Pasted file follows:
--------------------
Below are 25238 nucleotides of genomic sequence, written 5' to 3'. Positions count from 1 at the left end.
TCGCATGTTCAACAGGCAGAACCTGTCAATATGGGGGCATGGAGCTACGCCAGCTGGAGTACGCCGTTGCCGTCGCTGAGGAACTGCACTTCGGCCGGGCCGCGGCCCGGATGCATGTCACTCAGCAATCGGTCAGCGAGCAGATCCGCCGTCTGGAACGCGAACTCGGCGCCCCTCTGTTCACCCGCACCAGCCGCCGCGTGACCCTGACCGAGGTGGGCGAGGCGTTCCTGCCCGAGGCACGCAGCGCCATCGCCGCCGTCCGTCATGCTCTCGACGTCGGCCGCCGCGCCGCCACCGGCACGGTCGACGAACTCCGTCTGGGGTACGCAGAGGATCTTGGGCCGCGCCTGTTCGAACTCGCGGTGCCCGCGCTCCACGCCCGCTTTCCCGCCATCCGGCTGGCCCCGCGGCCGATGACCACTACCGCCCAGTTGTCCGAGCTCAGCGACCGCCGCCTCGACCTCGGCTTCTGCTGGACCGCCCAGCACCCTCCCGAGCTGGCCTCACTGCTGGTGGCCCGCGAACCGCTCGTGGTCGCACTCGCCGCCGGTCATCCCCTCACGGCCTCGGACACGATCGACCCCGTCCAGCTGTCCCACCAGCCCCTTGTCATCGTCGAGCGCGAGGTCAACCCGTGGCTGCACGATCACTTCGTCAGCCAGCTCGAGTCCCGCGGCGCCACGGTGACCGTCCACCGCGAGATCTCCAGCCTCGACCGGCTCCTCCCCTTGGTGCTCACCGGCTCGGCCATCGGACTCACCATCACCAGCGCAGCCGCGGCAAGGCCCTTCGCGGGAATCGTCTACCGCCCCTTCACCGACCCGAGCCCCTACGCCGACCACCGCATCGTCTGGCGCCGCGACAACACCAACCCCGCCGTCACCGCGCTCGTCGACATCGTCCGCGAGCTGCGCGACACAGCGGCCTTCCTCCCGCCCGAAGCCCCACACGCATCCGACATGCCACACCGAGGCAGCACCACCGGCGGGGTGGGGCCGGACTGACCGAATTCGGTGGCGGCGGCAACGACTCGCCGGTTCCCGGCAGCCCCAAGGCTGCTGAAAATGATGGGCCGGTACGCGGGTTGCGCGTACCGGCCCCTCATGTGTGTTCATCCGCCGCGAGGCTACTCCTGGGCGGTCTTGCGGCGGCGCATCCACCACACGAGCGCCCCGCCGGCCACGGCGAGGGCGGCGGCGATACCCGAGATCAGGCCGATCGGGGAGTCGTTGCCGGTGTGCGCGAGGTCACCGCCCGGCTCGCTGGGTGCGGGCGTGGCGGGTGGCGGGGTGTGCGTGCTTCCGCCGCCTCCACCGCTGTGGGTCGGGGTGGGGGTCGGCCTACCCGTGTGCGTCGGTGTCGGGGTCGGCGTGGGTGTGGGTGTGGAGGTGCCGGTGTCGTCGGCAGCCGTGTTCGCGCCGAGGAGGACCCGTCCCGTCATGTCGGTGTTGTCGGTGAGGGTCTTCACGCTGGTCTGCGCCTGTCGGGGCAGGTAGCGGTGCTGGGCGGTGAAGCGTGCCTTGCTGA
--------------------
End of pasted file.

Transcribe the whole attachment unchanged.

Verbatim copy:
Below are 25238 nucleotides of genomic sequence, written 5' to 3'. Positions count from 1 at the left end.
TCGCATGTTCAACAGGCAGAACCTGTCAATATGGGGGCATGGAGCTACGCCAGCTGGAGTACGCCGTTGCCGTCGCTGAGGAACTGCACTTCGGCCGGGCCGCGGCCCGGATGCATGTCACTCAGCAATCGGTCAGCGAGCAGATCCGCCGTCTGGAACGCGAACTCGGCGCCCCTCTGTTCACCCGCACCAGCCGCCGCGTGACCCTGACCGAGGTGGGCGAGGCGTTCCTGCCCGAGGCACGCAGCGCCATCGCCGCCGTCCGTCATGCTCTCGACGTCGGCCGCCGCGCCGCCACCGGCACGGTCGACGAACTCCGTCTGGGGTACGCAGAGGATCTTGGGCCGCGCCTGTTCGAACTCGCGGTGCCCGCGCTCCACGCCCGCTTTCCCGCCATCCGGCTGGCCCCGCGGCCGATGACCACTACCGCCCAGTTGTCCGAGCTCAGCGACCGCCGCCTCGACCTCGGCTTCTGCTGGACCGCCCAGCACCCTCCCGAGCTGGCCTCACTGCTGGTGGCCCGCGAACCGCTCGTGGTCGCACTCGCCGCCGGTCATCCCCTCACGGCCTCGGACACGATCGACCCCGTCCAGCTGTCCCACCAGCCCCTTGTCATCGTCGAGCGCGAGGTCAACCCGTGGCTGCACGATCACTTCGTCAGCCAGCTCGAGTCCCGCGGCGCCACGGTGACCGTCCACCGCGAGATCTCCAGCCTCGACCGGCTCCTCCCCTTGGTGCTCACCGGCTCGGCCATCGGACTCACCATCACCAGCGCAGCCGCGGCAAGGCCCTTCGCGGGAATCGTCTACCGCCCCTTCACCGACCCGAGCCCCTACGCCGACCACCGCATCGTCTGGCGCCGCGACAACACCAACCCCGCCGTCACCGCGCTCGTCGACATCGTCCGCGAGCTGCGCGACACAGCGGCCTTCCTCCCGCCCGAAGCCCCACACGCATCCGACATGCCACACCGAGGCAGCACCACCGGCGGGGTGGGGCCGGACTGACCGAATTCGGTGGCGGCGGCAACGACTCGCCGGTTCCCGGCAGCCCCAAGGCTGCTGAAAATGATGGGCCGGTACGCGGGTTGCGCGTACCGGCCCCTCATGTGTGTTCATCCGCCGCGAGGCTACTCCTGGGCGGTCTTGCGGCGGCGCATCCACCACACGAGCGCCCCGCCGGCCACGGCGAGGGCGGCGGCGATACCCGAGATCAGGCCGATCGGGGAGTCGTTGCCGGTGTGCGCGAGGTCACCGCCCGGCTCGCTGGGTGCGGGCGTGGCGGGTGGCGGGGTGTGCGTGCTTCCGCCGCCTCCACCGCTGTGGGTCGGGGTGGGGGTCGGCCTACCCGTGTGCGTCGGTGTCGGGGTCGGCGTGGGTGTGGGTGTGGAGGTGCCGGTGTCGTCGGCAGCCGTGTTCGCGCCGAGGAGGACCCGTCCCGTCATGTCGGTGTTGTCGGTGAGGGTCTTCACGCTGGTCTGCGCCTGTCGGGGCAGGTAGCGGTGCTGGGCGGTGAAGCGTGCCTTGCTGA